The definition one ascribes to a concept inevitably defines the kind of evidence used in addressing problematics arising around said concept. The body of evidence used by the vast majority of scholars discussing DI is therefore a mixture of Founding Treaties and other legal texts. Understanding differentiated integration ‘in a much wider context’, this essay aims to shed light on the ‘uncharted depth of projects’ of DI and to bring forth formerly disregarded evidence.[5]

This essay proposes to interrogate this ‘uncharted depth’ through two main sections. The first section looks at the accession process of the 2004 enlargement and argues that the transposition of the acquis communautaire did not lead to uniformity between Member States, rather, it created a hidden layer of differentiation. The second section argues that this ‘hidden’ differentiation had important ramifications for the development of the new members, as the lack of changes ‘locked in’ in certain cases, therefore cementing the gap between old and new member states. The essay’s argument, put forward in these two parts makes the case for moving beyond the institutional-legal narrative of differentiated integration and argues for a more serious scholarly analysis of the informal arrangements that define and shape the EU.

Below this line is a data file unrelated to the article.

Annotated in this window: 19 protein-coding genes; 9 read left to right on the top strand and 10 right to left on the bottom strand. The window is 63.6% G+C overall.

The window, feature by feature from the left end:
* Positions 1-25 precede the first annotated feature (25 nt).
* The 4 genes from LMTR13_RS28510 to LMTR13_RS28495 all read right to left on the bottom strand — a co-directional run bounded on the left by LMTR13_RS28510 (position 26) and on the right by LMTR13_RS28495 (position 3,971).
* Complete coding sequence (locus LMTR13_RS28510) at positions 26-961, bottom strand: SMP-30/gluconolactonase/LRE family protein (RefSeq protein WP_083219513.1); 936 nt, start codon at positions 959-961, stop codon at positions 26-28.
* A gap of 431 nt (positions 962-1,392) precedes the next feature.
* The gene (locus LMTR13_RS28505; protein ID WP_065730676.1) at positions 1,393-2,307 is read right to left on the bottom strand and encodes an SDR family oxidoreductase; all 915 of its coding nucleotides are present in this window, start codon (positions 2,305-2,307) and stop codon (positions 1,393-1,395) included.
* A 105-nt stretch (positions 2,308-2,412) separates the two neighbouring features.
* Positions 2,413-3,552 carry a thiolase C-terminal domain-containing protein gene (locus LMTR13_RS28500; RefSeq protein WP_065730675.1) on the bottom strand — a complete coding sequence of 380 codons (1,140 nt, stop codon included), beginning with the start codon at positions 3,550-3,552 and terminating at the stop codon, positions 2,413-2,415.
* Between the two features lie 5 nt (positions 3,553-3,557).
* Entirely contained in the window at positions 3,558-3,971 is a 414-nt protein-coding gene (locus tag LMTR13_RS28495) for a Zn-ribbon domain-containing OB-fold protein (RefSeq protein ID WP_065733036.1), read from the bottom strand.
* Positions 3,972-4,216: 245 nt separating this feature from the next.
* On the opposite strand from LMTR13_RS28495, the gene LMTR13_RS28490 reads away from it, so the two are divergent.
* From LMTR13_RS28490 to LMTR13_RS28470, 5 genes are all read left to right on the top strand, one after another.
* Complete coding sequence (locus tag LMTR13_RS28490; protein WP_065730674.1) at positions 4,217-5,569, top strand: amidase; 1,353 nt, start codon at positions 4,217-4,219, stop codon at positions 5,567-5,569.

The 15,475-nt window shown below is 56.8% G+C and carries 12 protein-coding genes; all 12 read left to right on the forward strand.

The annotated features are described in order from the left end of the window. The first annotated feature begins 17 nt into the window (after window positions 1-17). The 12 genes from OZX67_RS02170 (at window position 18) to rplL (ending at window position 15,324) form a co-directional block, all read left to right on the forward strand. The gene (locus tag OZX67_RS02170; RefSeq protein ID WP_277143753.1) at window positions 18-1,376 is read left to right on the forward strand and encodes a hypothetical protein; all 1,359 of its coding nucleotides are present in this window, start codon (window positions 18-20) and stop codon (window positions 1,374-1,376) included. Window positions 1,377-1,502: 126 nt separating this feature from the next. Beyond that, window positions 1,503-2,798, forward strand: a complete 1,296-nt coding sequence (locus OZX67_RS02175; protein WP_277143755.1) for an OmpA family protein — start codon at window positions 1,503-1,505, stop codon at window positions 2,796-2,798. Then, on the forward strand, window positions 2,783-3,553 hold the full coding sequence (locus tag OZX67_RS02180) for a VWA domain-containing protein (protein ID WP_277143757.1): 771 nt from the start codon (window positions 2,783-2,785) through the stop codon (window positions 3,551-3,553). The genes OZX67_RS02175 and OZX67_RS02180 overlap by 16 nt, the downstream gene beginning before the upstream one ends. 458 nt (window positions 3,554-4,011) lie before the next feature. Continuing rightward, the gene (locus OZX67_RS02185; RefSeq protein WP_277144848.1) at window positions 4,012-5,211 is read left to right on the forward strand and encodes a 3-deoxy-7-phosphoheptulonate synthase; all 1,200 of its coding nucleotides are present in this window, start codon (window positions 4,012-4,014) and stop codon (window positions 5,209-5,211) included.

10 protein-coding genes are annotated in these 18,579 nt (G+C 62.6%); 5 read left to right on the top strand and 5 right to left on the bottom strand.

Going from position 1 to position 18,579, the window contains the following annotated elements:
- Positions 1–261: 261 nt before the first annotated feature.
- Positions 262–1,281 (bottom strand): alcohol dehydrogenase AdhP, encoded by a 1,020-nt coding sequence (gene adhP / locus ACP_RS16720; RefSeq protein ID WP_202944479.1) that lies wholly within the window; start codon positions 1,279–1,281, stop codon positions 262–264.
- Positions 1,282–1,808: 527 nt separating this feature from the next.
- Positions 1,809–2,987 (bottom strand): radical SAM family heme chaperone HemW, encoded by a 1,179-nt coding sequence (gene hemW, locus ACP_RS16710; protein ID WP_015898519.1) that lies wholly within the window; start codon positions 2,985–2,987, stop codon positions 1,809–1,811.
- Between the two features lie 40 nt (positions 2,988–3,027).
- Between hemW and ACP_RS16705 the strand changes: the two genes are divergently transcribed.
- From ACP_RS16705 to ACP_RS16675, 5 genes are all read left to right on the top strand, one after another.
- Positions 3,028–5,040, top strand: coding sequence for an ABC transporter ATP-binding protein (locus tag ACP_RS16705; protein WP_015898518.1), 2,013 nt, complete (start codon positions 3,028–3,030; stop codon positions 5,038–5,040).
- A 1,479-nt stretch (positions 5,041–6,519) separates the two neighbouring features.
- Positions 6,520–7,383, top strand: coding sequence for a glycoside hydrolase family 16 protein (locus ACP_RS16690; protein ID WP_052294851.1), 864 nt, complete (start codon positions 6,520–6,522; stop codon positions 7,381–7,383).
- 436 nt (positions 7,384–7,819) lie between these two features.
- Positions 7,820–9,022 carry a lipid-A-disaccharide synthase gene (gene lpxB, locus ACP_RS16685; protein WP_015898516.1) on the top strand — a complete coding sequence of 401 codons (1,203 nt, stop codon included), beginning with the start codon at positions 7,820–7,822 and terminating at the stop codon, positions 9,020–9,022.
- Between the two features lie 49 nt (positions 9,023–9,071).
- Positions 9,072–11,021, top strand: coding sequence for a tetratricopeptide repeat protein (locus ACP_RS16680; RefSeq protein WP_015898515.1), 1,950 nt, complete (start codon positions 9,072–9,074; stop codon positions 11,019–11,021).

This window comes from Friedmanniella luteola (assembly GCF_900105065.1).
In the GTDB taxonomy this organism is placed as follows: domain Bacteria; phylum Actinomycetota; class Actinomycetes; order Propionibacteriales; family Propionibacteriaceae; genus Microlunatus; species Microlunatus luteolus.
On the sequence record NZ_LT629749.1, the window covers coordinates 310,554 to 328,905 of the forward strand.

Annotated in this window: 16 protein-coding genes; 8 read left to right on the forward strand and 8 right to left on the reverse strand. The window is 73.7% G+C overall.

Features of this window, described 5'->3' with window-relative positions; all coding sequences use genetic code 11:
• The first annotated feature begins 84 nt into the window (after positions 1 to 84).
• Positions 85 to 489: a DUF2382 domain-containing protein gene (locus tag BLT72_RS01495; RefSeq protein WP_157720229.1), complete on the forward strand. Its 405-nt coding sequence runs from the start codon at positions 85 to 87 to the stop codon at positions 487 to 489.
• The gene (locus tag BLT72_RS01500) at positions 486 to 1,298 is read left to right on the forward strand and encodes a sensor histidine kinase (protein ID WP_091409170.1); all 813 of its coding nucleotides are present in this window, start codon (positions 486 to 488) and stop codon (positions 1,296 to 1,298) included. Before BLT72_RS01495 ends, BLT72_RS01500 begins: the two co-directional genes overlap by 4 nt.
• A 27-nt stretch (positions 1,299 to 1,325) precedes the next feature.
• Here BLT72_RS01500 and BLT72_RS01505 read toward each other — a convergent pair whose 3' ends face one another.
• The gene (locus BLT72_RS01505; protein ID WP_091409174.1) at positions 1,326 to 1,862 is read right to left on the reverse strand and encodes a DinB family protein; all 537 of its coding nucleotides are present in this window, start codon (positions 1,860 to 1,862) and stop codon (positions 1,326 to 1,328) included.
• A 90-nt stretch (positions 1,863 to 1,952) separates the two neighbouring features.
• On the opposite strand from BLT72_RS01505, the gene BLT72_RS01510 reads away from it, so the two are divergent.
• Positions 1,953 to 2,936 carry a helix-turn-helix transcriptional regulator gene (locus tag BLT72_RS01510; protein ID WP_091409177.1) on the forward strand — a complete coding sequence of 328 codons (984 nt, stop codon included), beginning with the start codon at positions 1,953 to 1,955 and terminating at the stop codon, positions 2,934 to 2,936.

Introducing a Forgotten Aspect

The typologies of various DI structures are just as numerous as the names for DI or the definitions given to pinpoint the exact nature of this phenomenon, resulting in an ‘excess of terminology which can give even the most experienced specialist of European integration a severe case of semantic indigestion.’[6] This essay, therefore, does not aspire to enter the intellectual battlefield of typologizing, an intellectual endeavour which Peter Baldwin likened to the ‘works of bean-counters and bookkeepers.’[7] Nevertheless, a look at the variety of typologies of DI structures is indicative of the nature of the evidence most DI scholars utilize in their works. If one examines the corpus of academic texts, the almost exclusive reliance on EU treaties and other legal texts in order to determine the level of integration is staggering. This indicates a level of naïveté that overlooks the fact that when it comes to policy, ‘transposition does not equal actual implementation’, therefore, there is often a discrepancy between the official state of legal uniformity and the actual facts on the ground.[8]